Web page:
Fall 2012 Ready-to-Wear

Jean Paul Gaultier

Senior Beauty Editor Celia Ellenberg's take:
The number of hair color sightings on the runway this season has finally abated, meaning that the few instances of artful streaks and contrasting mid-lengths we've spied backstage are that much more remarkable in their occurrence. Guido Palau proved that he could do ombré with a twist at Prada in Milan, and he put his stamp on purposeful roots at Jean Paul Gaultier.

"We're doing a bit of freestyling," the super-stylist joked of the "graffiti stripe" he was spray-painting onto either side of a middle part that had been built into long extensions. Blowing hair dry with Redken Satinwear 02 Ultimate Blow-Dry Lotion, coating it with its Iron Silk 07 Ultra-Straightening Spray before flat-ironing and then adding a bit of Shine Flash 02 Glistening Mist to the ends, Palau applied a heavy-handed spritz of Redken Forceful 23 Super-Strength Finishing Spray to create a base for his silver, black, pink, orange, and blue color panels. "This is quite androgynous because it's so long, so you get a little Joe Dallesandro," Palau explained, referencing the Warhol superstar along with seventies California hippie chicks who never cut their hair. "There's always a sense of humor at this show."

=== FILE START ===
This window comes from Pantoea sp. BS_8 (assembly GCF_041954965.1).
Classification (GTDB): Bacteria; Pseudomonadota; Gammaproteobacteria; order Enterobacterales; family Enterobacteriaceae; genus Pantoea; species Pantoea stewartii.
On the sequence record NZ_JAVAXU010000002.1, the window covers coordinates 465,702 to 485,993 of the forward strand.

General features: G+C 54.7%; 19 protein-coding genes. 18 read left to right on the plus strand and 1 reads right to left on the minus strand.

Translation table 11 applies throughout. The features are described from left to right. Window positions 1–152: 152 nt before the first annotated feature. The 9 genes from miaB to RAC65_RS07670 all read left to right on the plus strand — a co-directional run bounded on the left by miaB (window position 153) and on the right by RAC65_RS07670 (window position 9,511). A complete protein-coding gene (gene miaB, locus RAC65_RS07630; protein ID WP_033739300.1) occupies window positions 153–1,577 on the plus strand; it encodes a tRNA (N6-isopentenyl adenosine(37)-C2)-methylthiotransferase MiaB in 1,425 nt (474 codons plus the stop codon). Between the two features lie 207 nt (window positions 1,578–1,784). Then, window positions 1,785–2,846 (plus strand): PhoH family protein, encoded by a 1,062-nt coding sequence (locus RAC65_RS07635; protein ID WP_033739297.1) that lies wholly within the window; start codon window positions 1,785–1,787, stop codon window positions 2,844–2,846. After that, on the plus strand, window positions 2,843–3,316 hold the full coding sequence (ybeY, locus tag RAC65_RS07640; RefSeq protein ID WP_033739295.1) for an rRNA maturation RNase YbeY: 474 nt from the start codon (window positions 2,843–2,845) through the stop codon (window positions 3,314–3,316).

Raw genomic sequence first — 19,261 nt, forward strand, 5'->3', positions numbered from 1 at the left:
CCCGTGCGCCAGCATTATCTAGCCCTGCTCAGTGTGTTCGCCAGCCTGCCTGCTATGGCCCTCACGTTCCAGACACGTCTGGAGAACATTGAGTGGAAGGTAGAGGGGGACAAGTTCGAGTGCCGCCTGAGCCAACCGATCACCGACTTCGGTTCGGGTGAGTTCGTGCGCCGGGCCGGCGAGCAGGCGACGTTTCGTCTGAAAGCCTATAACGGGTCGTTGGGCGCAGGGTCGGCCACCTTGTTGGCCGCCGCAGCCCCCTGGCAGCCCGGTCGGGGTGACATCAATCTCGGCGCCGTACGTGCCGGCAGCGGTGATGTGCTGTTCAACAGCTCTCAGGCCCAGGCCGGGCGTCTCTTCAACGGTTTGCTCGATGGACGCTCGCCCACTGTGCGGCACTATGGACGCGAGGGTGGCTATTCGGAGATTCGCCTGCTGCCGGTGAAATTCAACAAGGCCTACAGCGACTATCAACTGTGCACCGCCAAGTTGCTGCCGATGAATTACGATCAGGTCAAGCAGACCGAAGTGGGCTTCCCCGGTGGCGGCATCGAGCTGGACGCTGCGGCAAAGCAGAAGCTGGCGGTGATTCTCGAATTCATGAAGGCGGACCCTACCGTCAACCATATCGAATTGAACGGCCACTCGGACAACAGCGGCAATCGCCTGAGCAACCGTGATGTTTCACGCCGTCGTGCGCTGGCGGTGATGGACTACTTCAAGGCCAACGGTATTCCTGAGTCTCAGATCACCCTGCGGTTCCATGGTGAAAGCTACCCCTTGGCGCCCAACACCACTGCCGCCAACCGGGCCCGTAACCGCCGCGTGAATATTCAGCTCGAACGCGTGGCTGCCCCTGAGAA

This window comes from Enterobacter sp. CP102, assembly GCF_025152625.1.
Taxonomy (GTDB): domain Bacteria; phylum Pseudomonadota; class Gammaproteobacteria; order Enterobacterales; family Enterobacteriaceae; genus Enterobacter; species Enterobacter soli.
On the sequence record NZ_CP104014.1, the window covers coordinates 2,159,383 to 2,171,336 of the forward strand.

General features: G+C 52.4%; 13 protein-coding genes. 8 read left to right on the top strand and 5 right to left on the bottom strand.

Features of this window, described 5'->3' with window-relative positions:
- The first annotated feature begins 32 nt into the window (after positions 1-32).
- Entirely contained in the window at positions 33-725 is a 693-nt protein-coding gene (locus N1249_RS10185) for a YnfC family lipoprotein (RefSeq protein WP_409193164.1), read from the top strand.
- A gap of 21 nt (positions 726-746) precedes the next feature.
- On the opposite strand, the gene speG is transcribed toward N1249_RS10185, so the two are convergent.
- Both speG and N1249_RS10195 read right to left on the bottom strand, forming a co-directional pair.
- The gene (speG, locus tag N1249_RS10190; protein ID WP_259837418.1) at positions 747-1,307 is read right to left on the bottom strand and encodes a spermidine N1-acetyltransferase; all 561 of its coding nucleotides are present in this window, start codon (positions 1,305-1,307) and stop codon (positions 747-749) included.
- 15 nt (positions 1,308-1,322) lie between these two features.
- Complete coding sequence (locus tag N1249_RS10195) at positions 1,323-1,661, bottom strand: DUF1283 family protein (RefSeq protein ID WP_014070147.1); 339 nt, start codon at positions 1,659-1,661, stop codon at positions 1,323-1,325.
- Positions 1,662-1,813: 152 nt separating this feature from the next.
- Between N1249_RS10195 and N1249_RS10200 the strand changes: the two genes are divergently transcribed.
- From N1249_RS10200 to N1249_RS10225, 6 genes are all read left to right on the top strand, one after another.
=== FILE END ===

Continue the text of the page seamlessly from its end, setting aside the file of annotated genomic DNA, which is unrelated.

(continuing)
Stephane Marais picked up on the Warholian, seventies reference as well. "Jean Paul said to me, 'Remember that time at Studio 54—the girls were so fucked up and they looked amazing?'" Marais asked, setting the stage for "the grunge mixed with chic" makeup look he was after. This necessitated a "fucked up, beautiful" eye that he created by lining the inner rims with a black kohl pencil and then using a liquid liner to press on erratic strokes along the top lid and underneath the lower lash line, which he ultimately jostled with his finger. Then he applied a heavy grease paint to the roots of the lashes and asked models to blink, after which he used a thin painter's brush to hand-destroy the line even more. "I'm fixing it," he laughed.

It was a departure from the play on the "madame" archetype that we've seen here over the past few seasons, when classic glamour elements like red lips, perfected brows, beehives, and forties sets have been given punk details, like gray extensions, fake tattoos, and nail rings. It's still the same vibe, though, Marais assured us. "It's just a different madame."
Fall 2012 Ready-to-Wear Shows
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